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Stefan Jackiw and Jeremy Denk

Featured Performers 2020-2021

A premiere viewing will be held in Ford Hall for Ithaca College campus community members only, with limited capacity and designated seating locations.

Jackiw and Denk will both also hold virtual masterclass events for students.

The Artists

Stefan Jackiw is one of America’s foremost violinists, captivating audiences with playing that combines poetry and purity with an impeccable technique. Hailed for playing of "uncommon musical substance" that is “striking for its intelligence and sensitivity” (Boston Globe), Jackiw has appeared as soloist with the Boston, Chicago, Cleveland, New York, Philadelphia, and San Francisco symphony orchestras, among others.

This season, he will re-unite with Juraj Valcuha to make his debut with the Konzerthaus Orchestra Berlin performing Korngold’s Violin Concerto. He also returns performing Stravinsky to the Bournemouth Symphony with Kirill Karabits, the Helsinki Philharmonic with Hans Graf, and the RTÉ National Symphony in Dublin with Leonard Slatkin.  Other highlights include performances with the San Diego Symphony and Rafael Payare, the Indianapolis and Baltimore Symphonies with David Danmayr, and the Omaha Symphony. In recital, Stefan continues touring the complete Ives Sonatas with Jeremy Denk, with whom he has recorded the sonatas for future release on Nonesuch Records. He also appears on tour with harpsichordist Mahan Esfahani, exploring works for violin and harpsichord and featuring a new commission by Paulina Zalubska, and continues to perform alongside pianist Conrad Tao and cellist Jay Campbell as part of the Junction Trio, with stops this season in Massachusetts, Washington D.C., Ohio, California, Texas, New Mexico, Florida, and more.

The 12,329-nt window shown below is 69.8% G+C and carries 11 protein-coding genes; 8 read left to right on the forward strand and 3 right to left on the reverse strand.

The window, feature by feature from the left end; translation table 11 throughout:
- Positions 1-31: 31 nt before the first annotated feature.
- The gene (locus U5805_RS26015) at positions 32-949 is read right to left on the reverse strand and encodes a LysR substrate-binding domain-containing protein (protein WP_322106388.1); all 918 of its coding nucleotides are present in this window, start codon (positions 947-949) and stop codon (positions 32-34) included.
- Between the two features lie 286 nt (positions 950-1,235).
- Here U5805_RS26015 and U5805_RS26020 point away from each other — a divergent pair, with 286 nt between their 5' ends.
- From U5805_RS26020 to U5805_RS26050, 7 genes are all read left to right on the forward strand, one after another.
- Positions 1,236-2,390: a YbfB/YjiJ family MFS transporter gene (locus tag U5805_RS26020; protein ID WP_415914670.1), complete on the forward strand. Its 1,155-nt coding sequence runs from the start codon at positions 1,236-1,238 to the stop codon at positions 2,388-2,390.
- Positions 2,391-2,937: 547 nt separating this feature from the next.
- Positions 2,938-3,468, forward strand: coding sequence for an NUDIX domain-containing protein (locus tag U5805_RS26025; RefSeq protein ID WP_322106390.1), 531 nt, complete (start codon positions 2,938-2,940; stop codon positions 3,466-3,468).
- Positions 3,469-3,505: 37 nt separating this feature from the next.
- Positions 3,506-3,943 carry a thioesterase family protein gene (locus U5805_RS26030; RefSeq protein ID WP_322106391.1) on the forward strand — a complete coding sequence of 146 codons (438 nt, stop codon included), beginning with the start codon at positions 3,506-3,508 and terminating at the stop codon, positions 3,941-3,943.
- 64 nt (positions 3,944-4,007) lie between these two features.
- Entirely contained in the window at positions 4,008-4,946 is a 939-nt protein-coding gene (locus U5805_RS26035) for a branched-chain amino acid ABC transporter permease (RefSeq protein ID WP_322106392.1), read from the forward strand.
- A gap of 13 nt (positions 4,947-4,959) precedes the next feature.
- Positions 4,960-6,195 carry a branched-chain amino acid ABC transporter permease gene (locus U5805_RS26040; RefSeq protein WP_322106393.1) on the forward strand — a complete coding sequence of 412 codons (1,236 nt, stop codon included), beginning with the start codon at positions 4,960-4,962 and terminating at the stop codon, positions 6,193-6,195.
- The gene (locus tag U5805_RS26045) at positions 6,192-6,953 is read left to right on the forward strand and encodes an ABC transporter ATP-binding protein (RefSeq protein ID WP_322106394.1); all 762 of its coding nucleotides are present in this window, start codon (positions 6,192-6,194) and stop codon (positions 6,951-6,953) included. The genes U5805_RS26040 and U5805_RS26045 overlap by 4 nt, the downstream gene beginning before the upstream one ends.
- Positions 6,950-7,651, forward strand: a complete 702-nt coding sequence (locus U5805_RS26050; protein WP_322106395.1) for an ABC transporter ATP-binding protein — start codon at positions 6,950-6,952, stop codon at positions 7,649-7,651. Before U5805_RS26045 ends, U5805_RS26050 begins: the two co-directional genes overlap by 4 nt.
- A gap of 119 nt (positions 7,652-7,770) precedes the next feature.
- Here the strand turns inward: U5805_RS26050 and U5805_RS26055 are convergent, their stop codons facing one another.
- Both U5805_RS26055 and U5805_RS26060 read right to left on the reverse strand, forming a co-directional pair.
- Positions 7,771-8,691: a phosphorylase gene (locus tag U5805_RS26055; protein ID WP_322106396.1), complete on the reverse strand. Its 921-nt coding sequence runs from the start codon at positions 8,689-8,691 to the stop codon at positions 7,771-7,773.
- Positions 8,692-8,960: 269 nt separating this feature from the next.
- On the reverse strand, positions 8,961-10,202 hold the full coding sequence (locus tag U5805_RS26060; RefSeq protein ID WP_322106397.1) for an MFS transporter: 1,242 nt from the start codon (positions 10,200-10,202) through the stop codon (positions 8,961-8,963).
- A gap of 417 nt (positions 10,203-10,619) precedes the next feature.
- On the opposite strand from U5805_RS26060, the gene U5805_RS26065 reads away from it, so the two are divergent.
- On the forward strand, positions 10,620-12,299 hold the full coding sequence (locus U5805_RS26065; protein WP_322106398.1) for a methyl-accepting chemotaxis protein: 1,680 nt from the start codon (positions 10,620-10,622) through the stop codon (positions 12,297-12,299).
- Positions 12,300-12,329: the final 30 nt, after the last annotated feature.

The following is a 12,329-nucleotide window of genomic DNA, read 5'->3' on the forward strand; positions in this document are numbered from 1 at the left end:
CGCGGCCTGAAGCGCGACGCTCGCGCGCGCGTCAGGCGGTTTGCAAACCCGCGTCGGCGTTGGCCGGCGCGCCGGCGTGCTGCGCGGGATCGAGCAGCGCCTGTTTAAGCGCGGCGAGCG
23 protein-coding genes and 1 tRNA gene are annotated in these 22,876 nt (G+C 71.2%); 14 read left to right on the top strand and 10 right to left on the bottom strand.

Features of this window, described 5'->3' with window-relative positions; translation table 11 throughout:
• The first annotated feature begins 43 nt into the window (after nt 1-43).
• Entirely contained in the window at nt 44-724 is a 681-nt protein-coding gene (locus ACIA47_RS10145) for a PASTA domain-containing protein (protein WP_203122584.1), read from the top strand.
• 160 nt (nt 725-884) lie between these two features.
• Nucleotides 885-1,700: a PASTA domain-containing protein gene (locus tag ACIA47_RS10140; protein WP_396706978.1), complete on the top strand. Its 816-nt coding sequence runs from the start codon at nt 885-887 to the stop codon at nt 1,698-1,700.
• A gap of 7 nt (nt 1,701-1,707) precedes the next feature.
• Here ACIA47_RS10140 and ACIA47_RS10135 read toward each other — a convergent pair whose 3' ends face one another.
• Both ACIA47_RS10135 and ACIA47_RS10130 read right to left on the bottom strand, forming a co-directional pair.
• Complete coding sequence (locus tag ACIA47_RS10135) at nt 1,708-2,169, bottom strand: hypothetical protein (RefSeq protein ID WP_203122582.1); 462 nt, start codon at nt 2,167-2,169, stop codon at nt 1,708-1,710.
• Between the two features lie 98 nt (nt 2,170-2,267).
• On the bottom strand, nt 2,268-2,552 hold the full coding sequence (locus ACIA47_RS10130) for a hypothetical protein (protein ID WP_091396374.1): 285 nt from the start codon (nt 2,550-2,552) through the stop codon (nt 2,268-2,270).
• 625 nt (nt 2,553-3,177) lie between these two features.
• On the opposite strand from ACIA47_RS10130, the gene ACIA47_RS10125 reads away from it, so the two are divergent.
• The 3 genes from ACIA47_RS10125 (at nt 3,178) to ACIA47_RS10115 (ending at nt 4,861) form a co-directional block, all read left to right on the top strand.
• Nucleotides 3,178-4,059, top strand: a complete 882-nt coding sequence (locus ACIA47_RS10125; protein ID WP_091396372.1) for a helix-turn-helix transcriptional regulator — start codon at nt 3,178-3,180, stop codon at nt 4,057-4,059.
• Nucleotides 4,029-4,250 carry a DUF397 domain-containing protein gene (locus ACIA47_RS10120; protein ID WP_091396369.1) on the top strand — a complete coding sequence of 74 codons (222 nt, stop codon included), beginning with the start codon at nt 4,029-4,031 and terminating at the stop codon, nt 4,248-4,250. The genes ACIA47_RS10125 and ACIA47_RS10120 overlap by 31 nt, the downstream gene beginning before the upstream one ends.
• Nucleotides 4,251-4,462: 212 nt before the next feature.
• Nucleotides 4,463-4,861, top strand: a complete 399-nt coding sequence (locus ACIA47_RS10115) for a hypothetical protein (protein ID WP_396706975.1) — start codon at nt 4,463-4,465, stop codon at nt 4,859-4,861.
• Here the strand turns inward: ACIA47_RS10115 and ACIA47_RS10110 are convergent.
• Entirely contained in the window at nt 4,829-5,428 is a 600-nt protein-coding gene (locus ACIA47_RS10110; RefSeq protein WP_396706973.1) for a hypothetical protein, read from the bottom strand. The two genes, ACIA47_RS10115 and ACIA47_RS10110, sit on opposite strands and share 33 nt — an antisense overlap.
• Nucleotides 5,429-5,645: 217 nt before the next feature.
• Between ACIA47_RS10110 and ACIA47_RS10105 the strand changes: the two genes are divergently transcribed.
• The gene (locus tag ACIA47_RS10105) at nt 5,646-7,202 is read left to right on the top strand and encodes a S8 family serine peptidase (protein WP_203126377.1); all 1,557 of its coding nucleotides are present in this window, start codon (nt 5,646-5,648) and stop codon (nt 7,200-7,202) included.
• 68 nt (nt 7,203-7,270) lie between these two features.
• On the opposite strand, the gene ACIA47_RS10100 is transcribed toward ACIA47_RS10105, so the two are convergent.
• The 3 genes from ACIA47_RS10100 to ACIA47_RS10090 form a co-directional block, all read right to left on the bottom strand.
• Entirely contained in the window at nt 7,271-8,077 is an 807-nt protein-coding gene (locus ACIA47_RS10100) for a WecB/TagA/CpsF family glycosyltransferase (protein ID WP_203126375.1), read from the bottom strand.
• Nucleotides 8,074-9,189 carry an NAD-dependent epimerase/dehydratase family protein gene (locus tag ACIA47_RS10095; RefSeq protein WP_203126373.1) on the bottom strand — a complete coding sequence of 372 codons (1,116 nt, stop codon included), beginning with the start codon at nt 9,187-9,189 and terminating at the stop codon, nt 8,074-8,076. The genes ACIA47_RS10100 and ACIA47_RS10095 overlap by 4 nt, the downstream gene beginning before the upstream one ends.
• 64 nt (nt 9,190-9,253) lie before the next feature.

Highlights of recent seasons include his debut with the Cleveland Orchestra and Juraj Valcuha, with whom he also re-united for performances in Dallas, Detroit, and Luxembourg; performances of Prokofiev's Second Violin Concerto at Carnegie Hall with Mikhail Pletnev, as part of a multi-city tour with the Russian National Orchestra; as well as performances with the St. Louis Symphony under Nicholas McGegan, the Minnesota Orchestra under Ilyich Rivas, the Rotterdam Philharmonic under Yannick Nézet-Séguin, the Indianapolis Symphony under Krzysztof Urbanski, and the Pittsburgh Symphony under Valčuha. Other highlights in Europe included his performances with the Netherlands Radio Symphony and Ludovic Morlot at the Concertgebouw. In Asia, Stefan has appeared with the Tokyo Symphony at Suntory Hall under the direction of Krzysztof Urbanski, and the Seoul Philharmonic under Venzago. He has also toured Korea, playing chamber music with Gidon Kremer and Kremerata Baltica. In Australia, Stefan toured with the Australian Chamber Orchestra play-directing Mendelssohn. He also gave the world premiere of American composer David Fulmer’s Violin Concerto No 2 “Jubilant Arcs”, written for him and commissioned by the Heidelberg Festival with the Deutsche Kammerphilharmonie under Matthias Pintscher. Recital highlights have included his performances of the complete Ives violin Sonatas with Jeremy Denk at Tanglewood and Boston’s Jordan Hall, and performance of the complete Brahms violin sonatas, which he has recorded for Sony. He also recently recorded the Beethoven Triple with Inon Barnatan, Alisa Weilerstein, Alan Gilbert and Academy St. Martin in the Fields.